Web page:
Spike Jonze's fourth film, Her, has a deliciously ambiguous title that cuts straight to the heart of what the movie is about.
The sci-fi tale about lonely writer Theodore Twombly (Joaquin Phoenix), who falls in love with an artificially intelligent operating system (voiced by Scarlett Johansson), is light-years ahead of the likes of Siri and Samsung's S Voice.
On the surface Her could be an incredibly high production episode of TV series Black Mirror, but where the movie so triumphantly succeeds is in being both an original and refreshing twist on the rom com, and an insightful statement about our current relationship with technology.
Joaquin's Theodore cuts a lonesome figure; his thick moustache and hipster fashion sense never taking you away from those sad deep blue eyes.
His career is focussed on writing poignant personal letters for other people while he's still nursing a broken heart after a failed marriage to childhood sweetheart Catherine (Rooney Mara).
Theodore jumps at the chance for companionship when a new highly advanced personal assistant called Samantha, hits the market. Over time he bonds with this intelligent avatar and falls in love.
So, the movie is a kind of boy meets girl set-up, the difference here being that the girl, the 'her' in question, never appears on screen.
Particularly extraordinary is that around 95% of the time, Joaquin Phoenix is effectively talking to himself.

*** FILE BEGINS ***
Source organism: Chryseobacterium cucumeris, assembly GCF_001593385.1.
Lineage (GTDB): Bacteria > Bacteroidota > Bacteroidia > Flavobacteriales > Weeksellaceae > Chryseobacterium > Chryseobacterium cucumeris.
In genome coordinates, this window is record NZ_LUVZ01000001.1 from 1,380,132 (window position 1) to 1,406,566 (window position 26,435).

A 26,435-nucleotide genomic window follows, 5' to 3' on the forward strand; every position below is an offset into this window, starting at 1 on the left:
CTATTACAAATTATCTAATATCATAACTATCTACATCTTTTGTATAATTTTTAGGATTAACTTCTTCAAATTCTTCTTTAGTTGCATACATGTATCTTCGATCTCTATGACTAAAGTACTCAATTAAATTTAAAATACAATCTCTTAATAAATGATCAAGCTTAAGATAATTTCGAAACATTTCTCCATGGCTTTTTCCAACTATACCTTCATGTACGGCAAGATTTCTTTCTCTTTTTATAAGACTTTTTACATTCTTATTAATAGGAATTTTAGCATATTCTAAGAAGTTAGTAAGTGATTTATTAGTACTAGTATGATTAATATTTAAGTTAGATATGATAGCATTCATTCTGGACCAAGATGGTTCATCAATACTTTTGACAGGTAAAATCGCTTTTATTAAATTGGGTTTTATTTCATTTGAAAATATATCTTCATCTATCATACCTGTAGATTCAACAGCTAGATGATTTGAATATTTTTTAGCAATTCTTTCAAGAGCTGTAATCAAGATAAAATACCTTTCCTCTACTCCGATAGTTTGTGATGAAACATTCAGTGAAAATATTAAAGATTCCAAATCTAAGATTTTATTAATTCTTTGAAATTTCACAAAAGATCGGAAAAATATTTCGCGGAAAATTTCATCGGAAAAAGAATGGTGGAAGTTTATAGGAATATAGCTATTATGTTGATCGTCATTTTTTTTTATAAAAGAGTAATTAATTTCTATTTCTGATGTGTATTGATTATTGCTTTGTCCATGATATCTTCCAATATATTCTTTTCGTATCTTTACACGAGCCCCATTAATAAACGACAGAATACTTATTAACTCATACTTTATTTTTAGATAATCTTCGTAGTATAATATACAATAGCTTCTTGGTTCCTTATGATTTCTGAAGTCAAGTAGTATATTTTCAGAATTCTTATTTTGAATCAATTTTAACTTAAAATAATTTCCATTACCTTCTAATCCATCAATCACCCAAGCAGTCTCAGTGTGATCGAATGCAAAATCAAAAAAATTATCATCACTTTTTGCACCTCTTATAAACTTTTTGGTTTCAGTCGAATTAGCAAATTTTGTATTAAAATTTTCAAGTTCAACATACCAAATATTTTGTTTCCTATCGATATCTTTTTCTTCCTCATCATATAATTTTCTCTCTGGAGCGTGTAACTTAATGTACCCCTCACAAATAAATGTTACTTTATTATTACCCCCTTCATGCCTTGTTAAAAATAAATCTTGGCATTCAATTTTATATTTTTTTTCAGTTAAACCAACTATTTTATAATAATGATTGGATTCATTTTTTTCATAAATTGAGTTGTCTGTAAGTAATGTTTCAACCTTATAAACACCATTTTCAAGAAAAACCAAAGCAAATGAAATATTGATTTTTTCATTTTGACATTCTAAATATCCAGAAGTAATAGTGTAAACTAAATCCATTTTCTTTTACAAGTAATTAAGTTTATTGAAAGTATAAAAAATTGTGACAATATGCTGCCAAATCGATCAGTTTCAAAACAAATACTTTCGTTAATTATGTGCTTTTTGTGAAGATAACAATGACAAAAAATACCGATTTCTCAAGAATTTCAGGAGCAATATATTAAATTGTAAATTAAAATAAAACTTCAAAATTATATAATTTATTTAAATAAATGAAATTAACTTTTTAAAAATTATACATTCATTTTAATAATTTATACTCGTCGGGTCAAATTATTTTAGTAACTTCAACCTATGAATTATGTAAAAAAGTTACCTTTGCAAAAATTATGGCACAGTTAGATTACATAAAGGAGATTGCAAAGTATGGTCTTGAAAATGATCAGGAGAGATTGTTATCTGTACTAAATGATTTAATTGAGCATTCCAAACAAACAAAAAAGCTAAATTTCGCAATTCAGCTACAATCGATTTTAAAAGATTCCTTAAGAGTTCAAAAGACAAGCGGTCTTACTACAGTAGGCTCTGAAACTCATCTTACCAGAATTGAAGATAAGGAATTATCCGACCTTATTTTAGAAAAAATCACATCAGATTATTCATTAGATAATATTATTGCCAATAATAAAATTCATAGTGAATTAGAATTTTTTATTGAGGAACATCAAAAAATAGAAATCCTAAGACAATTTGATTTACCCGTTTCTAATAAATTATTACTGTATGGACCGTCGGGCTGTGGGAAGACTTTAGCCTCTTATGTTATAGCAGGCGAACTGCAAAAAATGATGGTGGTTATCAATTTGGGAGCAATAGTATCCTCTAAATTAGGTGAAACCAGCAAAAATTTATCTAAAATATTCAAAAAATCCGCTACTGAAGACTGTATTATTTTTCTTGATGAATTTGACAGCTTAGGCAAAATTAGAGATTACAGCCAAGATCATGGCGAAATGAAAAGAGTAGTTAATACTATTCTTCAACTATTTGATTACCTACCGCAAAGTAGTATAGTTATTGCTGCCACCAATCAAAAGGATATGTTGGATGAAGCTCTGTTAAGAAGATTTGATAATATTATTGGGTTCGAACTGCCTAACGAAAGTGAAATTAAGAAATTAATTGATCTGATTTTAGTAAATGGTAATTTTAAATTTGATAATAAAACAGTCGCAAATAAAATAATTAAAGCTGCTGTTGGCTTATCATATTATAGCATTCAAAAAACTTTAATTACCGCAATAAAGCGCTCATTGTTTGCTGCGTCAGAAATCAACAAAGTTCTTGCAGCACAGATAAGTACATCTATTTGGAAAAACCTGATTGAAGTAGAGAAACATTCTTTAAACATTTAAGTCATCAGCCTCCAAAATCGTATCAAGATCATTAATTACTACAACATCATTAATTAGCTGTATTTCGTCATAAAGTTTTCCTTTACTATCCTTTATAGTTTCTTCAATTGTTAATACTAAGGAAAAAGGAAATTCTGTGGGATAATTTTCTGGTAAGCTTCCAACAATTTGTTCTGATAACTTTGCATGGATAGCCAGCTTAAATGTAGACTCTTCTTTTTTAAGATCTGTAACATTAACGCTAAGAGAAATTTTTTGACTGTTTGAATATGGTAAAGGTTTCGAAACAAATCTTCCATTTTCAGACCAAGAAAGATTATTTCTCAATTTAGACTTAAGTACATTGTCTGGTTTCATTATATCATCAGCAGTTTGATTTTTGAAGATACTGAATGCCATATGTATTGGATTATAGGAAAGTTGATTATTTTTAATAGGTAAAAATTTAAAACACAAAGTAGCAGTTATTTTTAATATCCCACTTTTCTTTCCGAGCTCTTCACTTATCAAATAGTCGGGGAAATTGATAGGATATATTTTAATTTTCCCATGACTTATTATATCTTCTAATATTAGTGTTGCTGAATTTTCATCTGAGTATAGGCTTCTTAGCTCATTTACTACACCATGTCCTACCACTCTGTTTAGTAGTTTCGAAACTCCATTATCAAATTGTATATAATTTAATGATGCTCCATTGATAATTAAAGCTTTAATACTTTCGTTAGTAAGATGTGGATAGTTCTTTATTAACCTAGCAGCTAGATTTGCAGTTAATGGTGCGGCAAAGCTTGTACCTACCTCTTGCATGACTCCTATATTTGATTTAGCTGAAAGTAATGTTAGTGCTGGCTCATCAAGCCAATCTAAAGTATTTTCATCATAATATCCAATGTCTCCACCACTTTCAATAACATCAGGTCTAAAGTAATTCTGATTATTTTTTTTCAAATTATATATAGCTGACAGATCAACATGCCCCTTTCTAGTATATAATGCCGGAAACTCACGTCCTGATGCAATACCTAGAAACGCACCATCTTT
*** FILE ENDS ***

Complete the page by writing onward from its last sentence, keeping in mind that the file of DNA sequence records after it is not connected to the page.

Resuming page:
Pheonix's astonishing turn in The Master cemented his status as one of the great actors working today, and his performance here in almost a completely opposite role is just as magnificent.
Equally compelling is Amy Adams as his long-suffering friend and Rooney Mara as his venomous ex. But it's the performance we don't see on screen that's most remarkable. The vivacity Scarlet Johansson brings to Samantha is incredible. Not since HAL has a voice in cinema sounded so iconic.
Unlike either the clean and sterile or dank and grungy look usually employed in science fiction films, for this flick Jonze presents a retro-future vision of Los Angeles that could come straight out of an Ikea catalogue.
The super-saturated yet minimalist colour palette perfectly presents a utopia that isolates the melancholic Theodore. And in its over-designed artificial gloss it shows a contradictory existence that mirrors the film's story, both warm and cold, intimate and detached.
From a tunnel inside a Hollywood star's head in Being John Malkovich, to an unruly child finding himself in a land of monsters in Where the Wild Things Are, director Spike Jonze has always been interested in people who escape into their own fantasies.
Her might not be as radical, but its depiction of Theodore as a man not prepared to commit to the intricacies of human relationships, choosing instead to spend time with a computer in his high-rise apartment, is another example of a figure retreating in to a world of their own creation.
The best science fiction holds up a mirror to our current times, and the film's depiction of how technology has both infiltrated and shaped our social interactions feels particularly astute.
But there's never probing commentary or snarky cynicism here; Jonze makes us want to feel the future, not think it. Amy at one point tells Theo, "I just want to be allowed joy," and the movie certainly delivers that in spades. This is a picture impossible not to fall in love with.
Her will be released in cinemas nationwide from 14 February.